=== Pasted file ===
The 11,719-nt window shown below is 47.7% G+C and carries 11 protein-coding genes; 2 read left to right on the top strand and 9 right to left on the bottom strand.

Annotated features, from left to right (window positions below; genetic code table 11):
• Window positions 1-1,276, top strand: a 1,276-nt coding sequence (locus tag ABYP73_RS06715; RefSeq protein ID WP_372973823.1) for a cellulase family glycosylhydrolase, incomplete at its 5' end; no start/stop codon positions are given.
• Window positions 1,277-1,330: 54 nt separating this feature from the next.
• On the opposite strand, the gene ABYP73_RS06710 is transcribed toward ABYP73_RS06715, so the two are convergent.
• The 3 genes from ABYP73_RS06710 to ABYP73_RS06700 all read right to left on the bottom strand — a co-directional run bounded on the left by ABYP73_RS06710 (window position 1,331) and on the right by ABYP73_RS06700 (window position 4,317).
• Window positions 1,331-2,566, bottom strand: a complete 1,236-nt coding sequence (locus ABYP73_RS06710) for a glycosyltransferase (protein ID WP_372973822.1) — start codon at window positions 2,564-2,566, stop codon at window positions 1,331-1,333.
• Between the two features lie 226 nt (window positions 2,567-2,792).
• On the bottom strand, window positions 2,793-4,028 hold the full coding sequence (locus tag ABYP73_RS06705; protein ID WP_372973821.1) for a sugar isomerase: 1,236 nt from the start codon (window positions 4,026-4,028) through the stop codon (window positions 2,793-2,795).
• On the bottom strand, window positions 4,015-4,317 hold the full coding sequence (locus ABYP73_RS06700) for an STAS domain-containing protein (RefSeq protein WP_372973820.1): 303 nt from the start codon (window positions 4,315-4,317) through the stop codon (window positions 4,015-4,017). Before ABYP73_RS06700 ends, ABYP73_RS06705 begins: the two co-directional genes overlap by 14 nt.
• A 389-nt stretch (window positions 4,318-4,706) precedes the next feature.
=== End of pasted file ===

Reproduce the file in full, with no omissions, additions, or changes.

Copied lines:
The 11,719-nt window shown below is 47.7% G+C and carries 11 protein-coding genes; 2 read left to right on the top strand and 9 right to left on the bottom strand.

Annotated features, from left to right (window positions below; genetic code table 11):
• Window positions 1-1,276, top strand: a 1,276-nt coding sequence (locus tag ABYP73_RS06715; RefSeq protein ID WP_372973823.1) for a cellulase family glycosylhydrolase, incomplete at its 5' end; no start/stop codon positions are given.
• Window positions 1,277-1,330: 54 nt separating this feature from the next.
• On the opposite strand, the gene ABYP73_RS06710 is transcribed toward ABYP73_RS06715, so the two are convergent.
• The 3 genes from ABYP73_RS06710 to ABYP73_RS06700 all read right to left on the bottom strand — a co-directional run bounded on the left by ABYP73_RS06710 (window position 1,331) and on the right by ABYP73_RS06700 (window position 4,317).
• Window positions 1,331-2,566, bottom strand: a complete 1,236-nt coding sequence (locus ABYP73_RS06710) for a glycosyltransferase (protein ID WP_372973822.1) — start codon at window positions 2,564-2,566, stop codon at window positions 1,331-1,333.
• Between the two features lie 226 nt (window positions 2,567-2,792).
• On the bottom strand, window positions 2,793-4,028 hold the full coding sequence (locus tag ABYP73_RS06705; protein ID WP_372973821.1) for a sugar isomerase: 1,236 nt from the start codon (window positions 4,026-4,028) through the stop codon (window positions 2,793-2,795).
• On the bottom strand, window positions 4,015-4,317 hold the full coding sequence (locus ABYP73_RS06700) for an STAS domain-containing protein (RefSeq protein WP_372973820.1): 303 nt from the start codon (window positions 4,315-4,317) through the stop codon (window positions 4,015-4,017). Before ABYP73_RS06700 ends, ABYP73_RS06705 begins: the two co-directional genes overlap by 14 nt.
• A 389-nt stretch (window positions 4,318-4,706) precedes the next feature.